Stress Less for a Healthier Heart

Sarah Jane Rodriguez

March 19, 2024

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Stress happens. You can’t always prevent or avoid it, but you can change how you respond to it. Try these tips. You may feel better—and have a healthier heart, too!

Know How Stress Affects Your Body

Whether it’s from everyday deadlines, the work-life balancing act, or financial struggles, stress shows up often. Your body reacts to it. Your heart rate increases, your blood vessels narrow—and especially over the long term that’s not healthy! Research shows that stress can make us more likely to get heart disease and have a heart attack. The origins of heart disease begin at a young age, so the earlier in life you learn how to de-stress, the happier you and your heart will be. Ongoing stress acts on more than just your heart. It affects everything from your nervous system and hormones to your lungs and gut. You may not see the connection, and healthcare providers may not ask about your stress. So try to listen to your body while thinking about what’s going on in your life.

  • Turn On Your Relaxation Response - Did you know your body also has a relaxation response? Your breathing slows and blood pressure and heart rate decrease. The good news is you can trigger that response. Ways to do so often combine breathing deeply and focusing your attention on pleasing thoughts and images. Here are a few relaxation response techniques to try. You can do these on your own or find a teacher or class to start. They may take some practice!
  • Progressive Muscle Relaxation - This approach calls for tightening individual muscles in your body and then releasing the tension. Start by tensing and relaxing your toes, then your calves, and on up to your face. Do one muscle group at a time.
  • Meditation - This is one of the most-studied approaches for handling stress. There are a variety of ways to do it, including through mindfulness meditation. Most meditation styles involve:
    • Being in a quiet location with as few distractions as possible Stress Less for a Healthier Heart
    • Being physically comfortable either sitting, lying, or walking
    • Focusing your attention on a specific word or set of words, an object, or your breathing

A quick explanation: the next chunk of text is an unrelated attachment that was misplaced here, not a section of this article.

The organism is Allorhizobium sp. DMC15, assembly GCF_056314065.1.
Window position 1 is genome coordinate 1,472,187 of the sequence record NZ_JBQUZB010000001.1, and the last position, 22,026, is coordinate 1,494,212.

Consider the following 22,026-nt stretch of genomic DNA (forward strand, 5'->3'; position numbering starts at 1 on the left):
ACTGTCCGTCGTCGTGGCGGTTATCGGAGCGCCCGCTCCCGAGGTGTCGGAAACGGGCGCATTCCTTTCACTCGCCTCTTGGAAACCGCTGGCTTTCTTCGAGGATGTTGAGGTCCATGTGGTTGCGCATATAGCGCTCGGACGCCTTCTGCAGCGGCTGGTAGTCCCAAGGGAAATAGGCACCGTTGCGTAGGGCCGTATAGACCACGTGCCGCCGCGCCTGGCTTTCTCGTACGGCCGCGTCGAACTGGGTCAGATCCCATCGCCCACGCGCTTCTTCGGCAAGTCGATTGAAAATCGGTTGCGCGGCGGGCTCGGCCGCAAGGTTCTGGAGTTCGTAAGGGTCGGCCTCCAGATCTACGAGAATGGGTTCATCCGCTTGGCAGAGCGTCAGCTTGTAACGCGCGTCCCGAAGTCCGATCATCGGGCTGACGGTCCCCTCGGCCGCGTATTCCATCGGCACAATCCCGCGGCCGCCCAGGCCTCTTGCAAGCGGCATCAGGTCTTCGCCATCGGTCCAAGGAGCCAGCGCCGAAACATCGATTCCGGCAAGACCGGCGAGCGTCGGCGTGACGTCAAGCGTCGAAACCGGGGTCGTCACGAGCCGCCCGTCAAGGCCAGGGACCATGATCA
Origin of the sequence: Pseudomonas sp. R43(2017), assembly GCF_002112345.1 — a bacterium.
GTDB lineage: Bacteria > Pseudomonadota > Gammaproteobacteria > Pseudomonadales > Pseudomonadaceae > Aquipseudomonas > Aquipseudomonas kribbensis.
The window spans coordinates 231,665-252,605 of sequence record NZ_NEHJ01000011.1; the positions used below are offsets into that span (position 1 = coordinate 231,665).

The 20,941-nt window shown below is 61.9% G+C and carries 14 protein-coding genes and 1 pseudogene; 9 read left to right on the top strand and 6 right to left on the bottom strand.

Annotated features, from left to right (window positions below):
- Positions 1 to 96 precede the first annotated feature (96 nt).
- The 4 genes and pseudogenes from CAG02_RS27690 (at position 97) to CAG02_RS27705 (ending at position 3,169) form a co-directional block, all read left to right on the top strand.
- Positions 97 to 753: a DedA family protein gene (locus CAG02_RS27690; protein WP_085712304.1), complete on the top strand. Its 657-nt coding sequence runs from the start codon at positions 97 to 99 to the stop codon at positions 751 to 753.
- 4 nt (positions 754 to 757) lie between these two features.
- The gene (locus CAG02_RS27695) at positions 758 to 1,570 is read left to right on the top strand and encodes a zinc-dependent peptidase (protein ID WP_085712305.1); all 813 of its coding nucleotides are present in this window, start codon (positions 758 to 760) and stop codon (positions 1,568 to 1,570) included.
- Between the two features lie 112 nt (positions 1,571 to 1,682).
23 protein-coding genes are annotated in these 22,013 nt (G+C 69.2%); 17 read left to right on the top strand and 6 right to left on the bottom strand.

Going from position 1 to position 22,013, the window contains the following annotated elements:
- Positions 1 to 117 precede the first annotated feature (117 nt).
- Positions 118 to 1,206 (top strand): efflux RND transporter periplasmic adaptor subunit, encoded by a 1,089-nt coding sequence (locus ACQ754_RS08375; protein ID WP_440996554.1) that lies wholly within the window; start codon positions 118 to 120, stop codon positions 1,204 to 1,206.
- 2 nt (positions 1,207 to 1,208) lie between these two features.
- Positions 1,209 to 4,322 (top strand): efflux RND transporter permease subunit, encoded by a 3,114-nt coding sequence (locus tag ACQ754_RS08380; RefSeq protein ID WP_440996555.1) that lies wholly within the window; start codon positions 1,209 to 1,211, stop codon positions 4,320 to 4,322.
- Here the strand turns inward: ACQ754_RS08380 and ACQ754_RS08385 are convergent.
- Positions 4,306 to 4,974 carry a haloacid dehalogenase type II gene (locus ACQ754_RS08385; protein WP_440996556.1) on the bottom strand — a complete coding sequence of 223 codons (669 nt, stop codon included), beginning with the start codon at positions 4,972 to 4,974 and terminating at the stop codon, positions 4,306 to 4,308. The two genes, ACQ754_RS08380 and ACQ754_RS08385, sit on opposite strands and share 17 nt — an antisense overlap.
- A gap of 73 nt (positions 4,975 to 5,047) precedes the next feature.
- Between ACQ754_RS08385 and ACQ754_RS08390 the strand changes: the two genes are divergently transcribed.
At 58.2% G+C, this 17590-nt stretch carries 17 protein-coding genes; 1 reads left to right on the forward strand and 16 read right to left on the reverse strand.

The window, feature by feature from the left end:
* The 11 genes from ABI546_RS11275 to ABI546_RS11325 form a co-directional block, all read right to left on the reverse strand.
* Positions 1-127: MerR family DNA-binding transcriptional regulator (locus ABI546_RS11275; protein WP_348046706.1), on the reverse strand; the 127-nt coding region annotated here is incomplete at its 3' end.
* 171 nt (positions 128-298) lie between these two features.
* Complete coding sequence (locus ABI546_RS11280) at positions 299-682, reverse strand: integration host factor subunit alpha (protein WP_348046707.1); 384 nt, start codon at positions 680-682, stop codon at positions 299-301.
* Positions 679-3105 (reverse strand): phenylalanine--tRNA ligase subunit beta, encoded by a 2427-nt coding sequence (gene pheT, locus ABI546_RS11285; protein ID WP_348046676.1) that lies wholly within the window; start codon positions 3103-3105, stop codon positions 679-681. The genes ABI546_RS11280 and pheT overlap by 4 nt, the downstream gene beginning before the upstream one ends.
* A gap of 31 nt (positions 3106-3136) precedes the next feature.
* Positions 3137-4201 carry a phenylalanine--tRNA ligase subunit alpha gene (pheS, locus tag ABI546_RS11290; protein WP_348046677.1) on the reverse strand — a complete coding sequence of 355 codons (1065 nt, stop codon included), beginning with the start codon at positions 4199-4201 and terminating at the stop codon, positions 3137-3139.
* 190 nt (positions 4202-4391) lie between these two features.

• Having an open attitude and letting distractions, including thoughts, come and go without judgment
  • Guided imagery - This involves a series of steps that include relaxing and visualizing the details of a calm, peaceful setting, such as a garden.
  • Deep Breathing - This is something you can do anytime, anywhere. Take in a slow, deep breath, let your stomach or chest expand, then exhale slowly. Repeat a few times.

Find Your Way to Healthy Relaxing

There’s no one way to control stress. You may want to try a stress management program, do yoga, talk to a professional counselor, take an art class, or join friends for a brisk walk. Being in nature is very soothing for some people.

Finding healthy relaxation exercises is just one way to protect your heart. Combine de-stressing with other heart-healthy habits: eat nutritious foods, move your body more and exercise, get enough sleep, and develop a strong social support system.

Know When It’s More Than Just Stress

If you’re feeling overwhelmed and unable to cope, are using drugs or alcohol more frequently, or are having suicidal thoughts, seek professional help right away. Resources are available at: nd-help or call the number on your APWU Health Plan member ID card.

How the APWU Health Plan Can Help

The APWU Health Plan offers mental health and substance use services. Please visit: and click on the Members tab to learn more. ■ Source: National Heart, Lung, and Blood Institute; National Institutes of Health; U.S. Department of Health and Human Services

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